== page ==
Since many of you will be joining us for the WU Un-conference in Salem this next week, and because I’ll be co-teaching a seminar called “Place as Character” with Liz Michalski, I thought I’d share the character chart for Salem that I created for my upcoming novel.
Salem, where I’m fortunate enough to live, has been a major character in all three of my novels, but the city’s character chart has changed from book to book. The first chart bears little resemblance to this new one. Either I’ve gotten to know the place better in the almost twenty years I’ve been back, or it has grown and changed as any character should. In a city where history casts such a long shadow, it’s refreshing to see change. I’ve watched Salem grow from aging historical/industrial, to tourist mecca, to real estate goldmine for escaping young Bostonians.
Before I begin a new novel, I write detailed biographies for my main characters, sometimes up to 30 pages. But in my first book, beyond mentioning that one character had red hair, the physical descriptions of characters were almost non- existent. This was due, in part, to the first person POV, the protagonist was so deeply burdened by her past that she barely noticed the world around her and spent little time interacting with other people, much less noticing how they looked. For that book, evading physical descriptions made sense. What was interesting in retrospect was that my readers weren’t aware of the omission. I visited a number of book clubs with that first book, and, since everyone knew that the film rights had been optioned, the clubs always got around to casting the movie. Arguments ensued, with physical descriptions that were so wildly opposing that it was difficult to believe the club members were all reading the same book. This repeated experience taught me a great deal about the collaborative process between writer and reader, and just how big a role the imagination of the reader can play.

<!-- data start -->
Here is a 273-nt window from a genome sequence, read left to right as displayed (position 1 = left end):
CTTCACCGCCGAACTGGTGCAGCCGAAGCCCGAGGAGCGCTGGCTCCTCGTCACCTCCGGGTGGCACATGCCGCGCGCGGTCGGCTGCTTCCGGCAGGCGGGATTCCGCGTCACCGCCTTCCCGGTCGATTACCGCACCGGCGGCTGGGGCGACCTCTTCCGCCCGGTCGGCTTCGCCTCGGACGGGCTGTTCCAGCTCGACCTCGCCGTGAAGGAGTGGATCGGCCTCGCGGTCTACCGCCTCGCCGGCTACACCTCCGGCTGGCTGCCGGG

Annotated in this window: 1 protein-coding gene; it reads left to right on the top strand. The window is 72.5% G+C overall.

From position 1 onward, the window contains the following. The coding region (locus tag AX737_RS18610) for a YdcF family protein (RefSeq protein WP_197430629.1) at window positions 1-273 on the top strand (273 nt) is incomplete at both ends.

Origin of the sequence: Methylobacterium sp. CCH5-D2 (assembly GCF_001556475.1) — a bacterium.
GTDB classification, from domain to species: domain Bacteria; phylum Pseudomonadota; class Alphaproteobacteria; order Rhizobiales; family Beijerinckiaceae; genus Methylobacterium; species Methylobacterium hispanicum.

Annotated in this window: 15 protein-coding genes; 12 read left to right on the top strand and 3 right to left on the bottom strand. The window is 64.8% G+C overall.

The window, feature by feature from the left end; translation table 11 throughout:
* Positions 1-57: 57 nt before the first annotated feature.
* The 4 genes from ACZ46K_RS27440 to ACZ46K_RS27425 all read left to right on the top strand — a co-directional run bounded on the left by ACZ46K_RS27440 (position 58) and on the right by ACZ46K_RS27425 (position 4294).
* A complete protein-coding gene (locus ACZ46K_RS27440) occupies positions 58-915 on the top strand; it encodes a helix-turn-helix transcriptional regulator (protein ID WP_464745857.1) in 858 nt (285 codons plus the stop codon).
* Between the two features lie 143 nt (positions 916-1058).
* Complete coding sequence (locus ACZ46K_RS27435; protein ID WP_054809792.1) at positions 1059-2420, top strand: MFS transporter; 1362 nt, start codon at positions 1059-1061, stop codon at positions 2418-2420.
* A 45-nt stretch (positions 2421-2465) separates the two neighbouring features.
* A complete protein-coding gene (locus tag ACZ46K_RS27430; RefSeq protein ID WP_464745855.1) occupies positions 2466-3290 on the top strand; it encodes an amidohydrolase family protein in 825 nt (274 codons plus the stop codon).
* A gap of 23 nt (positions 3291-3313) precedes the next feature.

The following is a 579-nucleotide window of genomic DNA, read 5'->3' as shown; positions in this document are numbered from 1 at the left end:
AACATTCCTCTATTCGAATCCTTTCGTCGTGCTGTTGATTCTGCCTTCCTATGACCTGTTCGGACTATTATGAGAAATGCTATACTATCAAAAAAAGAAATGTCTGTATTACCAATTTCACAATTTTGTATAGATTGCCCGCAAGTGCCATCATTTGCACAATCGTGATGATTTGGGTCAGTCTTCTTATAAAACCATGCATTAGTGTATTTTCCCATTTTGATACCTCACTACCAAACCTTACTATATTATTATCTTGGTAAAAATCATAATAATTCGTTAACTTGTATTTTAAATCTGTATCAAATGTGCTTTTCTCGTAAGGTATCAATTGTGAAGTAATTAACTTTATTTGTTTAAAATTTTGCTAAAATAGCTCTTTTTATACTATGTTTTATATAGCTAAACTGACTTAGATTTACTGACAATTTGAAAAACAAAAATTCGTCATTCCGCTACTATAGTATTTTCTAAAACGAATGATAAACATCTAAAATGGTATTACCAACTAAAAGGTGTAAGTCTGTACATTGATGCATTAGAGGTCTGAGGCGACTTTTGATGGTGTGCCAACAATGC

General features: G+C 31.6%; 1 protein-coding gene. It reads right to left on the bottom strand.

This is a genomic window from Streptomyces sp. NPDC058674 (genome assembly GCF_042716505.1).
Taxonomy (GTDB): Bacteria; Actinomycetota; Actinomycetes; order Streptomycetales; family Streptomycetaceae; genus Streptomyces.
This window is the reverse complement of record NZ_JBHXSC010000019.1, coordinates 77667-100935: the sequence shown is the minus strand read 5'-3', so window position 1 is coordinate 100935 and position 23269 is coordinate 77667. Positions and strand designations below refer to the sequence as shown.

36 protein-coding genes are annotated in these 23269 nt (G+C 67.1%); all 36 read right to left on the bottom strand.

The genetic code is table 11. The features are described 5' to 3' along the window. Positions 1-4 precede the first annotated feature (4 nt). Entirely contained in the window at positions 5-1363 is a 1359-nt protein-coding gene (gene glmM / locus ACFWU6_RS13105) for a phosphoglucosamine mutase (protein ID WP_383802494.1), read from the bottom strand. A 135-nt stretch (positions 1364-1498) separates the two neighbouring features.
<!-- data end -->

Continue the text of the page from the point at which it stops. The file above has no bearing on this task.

For this third book, which takes place in three distinct time periods, not only was backstory extremely important, but so was physical description. My editor helped me put together a new chart, which, as you can see, still has some blank spaces I haven’t been able to fill. Most of the details in the chart do not appear in the novel, but they are still important for me to understand. The three most important questions are the final ones. I’ve asked them of each book, and, though I am writing about the same place, they always elicit different answers. This surprises me every time, but it shouldn’t. If place really is character, then that character should change and arc the same way any other would.
For those of you coming to Salem next week, let this serve as a quirky travel guide. For the rest, here’s my introduction to:
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